An inclusive workplace is one that supports diversity and a cooperative, collaborative environment that is fair for all workers. An inclusive business culture creates a sense of belonging for everyone, helps improve team performance, and has a profound effect on a company’s bottom line. In fact, diverse small companies outperform their peers with a cash flow that is 13 times higher per employee compared to non-diverse small companies, according to a 2015 Deloitte study.
Failing to address discrimination or harassment can also lead to legal problems. Complaints may lead to investigations and even civil lawsuits resulting in monetary damages to employees and others. Business owners must practice inclusion and instill the same mentality throughout their organization in order to thrive and avoid legal exposure.
In addition to hiring a wide cross-section of employees and complying with applicable laws, an atmosphere of inclusion and diversity also requires the provision of certain resources and written policies. Saying that you are diverse or inclusive without having specific policies in place is not very helpful. Instead, you should utilize the following legal documents to put the goal of inclusion into practice.
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Federal and state laws specifically prohibit discrimination on the basis of race, religion, creed, color, nationality, sex, disability, and other classifications. Many states protect other classes not recognized at the federal level, such as familial status. The first step in creating rules and standards around inclusion and diversity is to develop a policy that indicates you will not tolerate discrimination.
An Anti-Discrimination Policy sets out precisely how your business will address issues related to discrimination in the workplace. It describes expectations and includes information about how employees should report acts of discrimination. It also lists what action you will take to address any reports or complaints.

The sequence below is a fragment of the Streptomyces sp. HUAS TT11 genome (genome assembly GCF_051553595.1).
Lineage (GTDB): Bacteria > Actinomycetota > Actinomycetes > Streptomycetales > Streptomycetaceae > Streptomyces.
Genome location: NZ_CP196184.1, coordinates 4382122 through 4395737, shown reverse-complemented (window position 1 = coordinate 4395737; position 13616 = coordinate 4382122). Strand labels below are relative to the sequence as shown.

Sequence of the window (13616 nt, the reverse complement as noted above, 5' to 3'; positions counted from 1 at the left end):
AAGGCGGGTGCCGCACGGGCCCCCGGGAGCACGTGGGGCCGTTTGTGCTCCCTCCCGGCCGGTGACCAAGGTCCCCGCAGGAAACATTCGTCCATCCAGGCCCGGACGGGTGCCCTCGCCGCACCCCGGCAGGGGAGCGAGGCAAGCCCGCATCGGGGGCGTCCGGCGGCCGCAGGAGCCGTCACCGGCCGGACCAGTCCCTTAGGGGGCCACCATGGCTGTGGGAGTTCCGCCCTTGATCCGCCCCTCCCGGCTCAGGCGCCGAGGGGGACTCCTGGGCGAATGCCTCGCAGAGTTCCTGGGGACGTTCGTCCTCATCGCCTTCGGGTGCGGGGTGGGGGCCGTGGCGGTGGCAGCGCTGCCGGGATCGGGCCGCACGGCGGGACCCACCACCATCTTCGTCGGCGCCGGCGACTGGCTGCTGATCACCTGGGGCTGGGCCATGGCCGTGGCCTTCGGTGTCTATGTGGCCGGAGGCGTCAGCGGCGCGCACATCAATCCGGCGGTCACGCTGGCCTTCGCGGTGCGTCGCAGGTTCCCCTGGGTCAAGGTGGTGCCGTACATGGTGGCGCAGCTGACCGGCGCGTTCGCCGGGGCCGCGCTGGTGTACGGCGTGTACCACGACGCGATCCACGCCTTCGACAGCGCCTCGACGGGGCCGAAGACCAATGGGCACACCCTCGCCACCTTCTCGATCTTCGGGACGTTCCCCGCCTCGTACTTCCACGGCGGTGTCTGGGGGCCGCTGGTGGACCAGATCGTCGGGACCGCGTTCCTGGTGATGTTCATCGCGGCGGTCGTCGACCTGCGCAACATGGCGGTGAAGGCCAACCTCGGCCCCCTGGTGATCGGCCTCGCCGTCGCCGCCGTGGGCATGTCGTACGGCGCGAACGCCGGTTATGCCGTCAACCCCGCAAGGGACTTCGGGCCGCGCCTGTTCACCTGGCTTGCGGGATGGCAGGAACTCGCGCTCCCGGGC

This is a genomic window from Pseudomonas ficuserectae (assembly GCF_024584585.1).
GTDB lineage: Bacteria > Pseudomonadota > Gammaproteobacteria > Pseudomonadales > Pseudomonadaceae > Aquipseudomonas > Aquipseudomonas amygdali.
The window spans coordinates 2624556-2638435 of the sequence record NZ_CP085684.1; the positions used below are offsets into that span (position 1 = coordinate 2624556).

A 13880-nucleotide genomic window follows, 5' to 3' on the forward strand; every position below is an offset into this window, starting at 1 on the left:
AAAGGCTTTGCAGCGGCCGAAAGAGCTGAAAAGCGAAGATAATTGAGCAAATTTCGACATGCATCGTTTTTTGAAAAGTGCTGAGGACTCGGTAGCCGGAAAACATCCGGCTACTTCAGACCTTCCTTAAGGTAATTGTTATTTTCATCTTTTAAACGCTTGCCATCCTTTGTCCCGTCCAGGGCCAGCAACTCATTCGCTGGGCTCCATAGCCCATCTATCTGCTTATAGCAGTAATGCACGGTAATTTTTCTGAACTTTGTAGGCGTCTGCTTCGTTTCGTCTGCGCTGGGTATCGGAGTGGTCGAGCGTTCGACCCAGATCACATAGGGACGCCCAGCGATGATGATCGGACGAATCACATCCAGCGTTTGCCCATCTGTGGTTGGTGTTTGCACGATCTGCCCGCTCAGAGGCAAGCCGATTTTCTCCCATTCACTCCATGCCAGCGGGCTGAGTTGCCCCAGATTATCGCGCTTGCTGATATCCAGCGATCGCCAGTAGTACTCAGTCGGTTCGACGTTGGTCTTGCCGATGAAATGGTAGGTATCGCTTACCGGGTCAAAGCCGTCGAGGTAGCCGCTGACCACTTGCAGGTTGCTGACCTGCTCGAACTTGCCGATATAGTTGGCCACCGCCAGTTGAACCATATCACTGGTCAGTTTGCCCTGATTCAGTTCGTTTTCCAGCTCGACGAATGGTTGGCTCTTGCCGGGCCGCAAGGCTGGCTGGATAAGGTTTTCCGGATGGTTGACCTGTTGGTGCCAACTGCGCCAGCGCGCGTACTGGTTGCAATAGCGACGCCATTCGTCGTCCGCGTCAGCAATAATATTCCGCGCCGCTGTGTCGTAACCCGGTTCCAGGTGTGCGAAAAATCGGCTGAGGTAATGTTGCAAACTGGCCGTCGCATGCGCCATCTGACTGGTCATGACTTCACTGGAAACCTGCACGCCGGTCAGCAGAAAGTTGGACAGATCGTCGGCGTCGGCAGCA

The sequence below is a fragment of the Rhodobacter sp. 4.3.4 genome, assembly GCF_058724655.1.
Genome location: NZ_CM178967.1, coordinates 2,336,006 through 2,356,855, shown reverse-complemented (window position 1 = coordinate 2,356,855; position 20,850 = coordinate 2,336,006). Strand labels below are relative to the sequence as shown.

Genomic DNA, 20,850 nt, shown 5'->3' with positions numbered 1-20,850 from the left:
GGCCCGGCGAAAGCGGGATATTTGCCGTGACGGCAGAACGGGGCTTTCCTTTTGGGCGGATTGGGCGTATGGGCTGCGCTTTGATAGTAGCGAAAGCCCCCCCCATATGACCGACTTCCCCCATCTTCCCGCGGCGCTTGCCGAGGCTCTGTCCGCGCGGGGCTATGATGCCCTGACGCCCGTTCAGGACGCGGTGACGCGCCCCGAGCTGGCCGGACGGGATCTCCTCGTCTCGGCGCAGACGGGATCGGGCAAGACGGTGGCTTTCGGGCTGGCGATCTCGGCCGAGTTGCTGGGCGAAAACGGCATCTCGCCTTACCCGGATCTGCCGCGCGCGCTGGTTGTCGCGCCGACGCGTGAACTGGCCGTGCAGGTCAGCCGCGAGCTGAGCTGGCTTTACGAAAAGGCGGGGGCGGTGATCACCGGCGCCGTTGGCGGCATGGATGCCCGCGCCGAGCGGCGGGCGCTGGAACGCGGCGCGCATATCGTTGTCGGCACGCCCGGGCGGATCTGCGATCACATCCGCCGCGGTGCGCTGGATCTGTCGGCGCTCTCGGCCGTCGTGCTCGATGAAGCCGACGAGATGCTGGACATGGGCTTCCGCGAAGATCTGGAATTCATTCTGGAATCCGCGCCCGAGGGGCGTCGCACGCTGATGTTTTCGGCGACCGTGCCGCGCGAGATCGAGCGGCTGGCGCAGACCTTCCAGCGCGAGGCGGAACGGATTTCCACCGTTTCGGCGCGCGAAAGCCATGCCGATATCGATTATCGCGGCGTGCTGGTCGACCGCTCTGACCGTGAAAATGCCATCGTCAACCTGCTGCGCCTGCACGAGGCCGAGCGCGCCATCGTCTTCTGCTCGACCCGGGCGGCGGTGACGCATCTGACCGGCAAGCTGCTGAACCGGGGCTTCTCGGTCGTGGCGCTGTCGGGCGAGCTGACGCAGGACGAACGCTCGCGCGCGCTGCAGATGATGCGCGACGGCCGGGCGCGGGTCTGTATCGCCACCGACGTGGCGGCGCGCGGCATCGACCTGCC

Harassment, a form of discrimination, sometimes occurs in the workplace as well. The Anti-Discrimination Policy can also set out how harassment based on an employee’s status as a member of a protected class will be addressed. Your policy also must address retaliation against employees who report suspected discrimination, which will send a clear message that complaints will be taken seriously and investigated in good faith.
Small business owners sometimes overlook the importance of an Employee Handbook, but it can be a great resource to collect all of your employment procedures and policies. For instance, a section in the handbook clearly illustrating prohibited forms of discrimination can help ensure that employees know the expectations about inclusion at the outset of their employment. If there is a dispute, a written policy proves that they were informed about the laws and your expectations as an employer.
Employers can incorporate their Anti-Discrimination Policy as part of their Employee Handbook, or they can reference the policy in the handbook and create two separate documents.
Employee Complaint Form
As a business owner, you can’t be everywhere all of the time. Employees may be on their best behavior around you, but they may not be as well-behaved once you leave the room.
Empower your employees to report others to you—discretely, and without fear of retaliation—when they experience or witness behaviors that violate your Anti-Discrimination Policy. Spotting these issues and addressing them promptly is good for your company’s overall morale and also helps minimize the likelihood of discrimination and harassment law violations.
An Employee Complaint Form provides a way for employees to document discrimination or harassment complaints, both on their own behalf or for others. Designing your complaint form to be anonymous will help encourage employees to report suspected violations. These forms can also be used to document verbal employee complaints to your human resources personnel, which will help enforcement procedures up to and including termination.
Get help with discrimination prevention for your business
Discrimination is an important issue that can be very costly if you ignore it. Help protect your company by talking to a lawyer about what you must have to decrease the likelihood you will have harassment or discrimination issues in the future. Ask a Rocket Lawyer On Call® attorney about how to get started.
This article contains general legal information and does not contain legal advice. Rocket Lawyer is not a law firm or a substitute for an attorney or law firm. The law is complex and changes often. For legal advice, please ask a lawyer.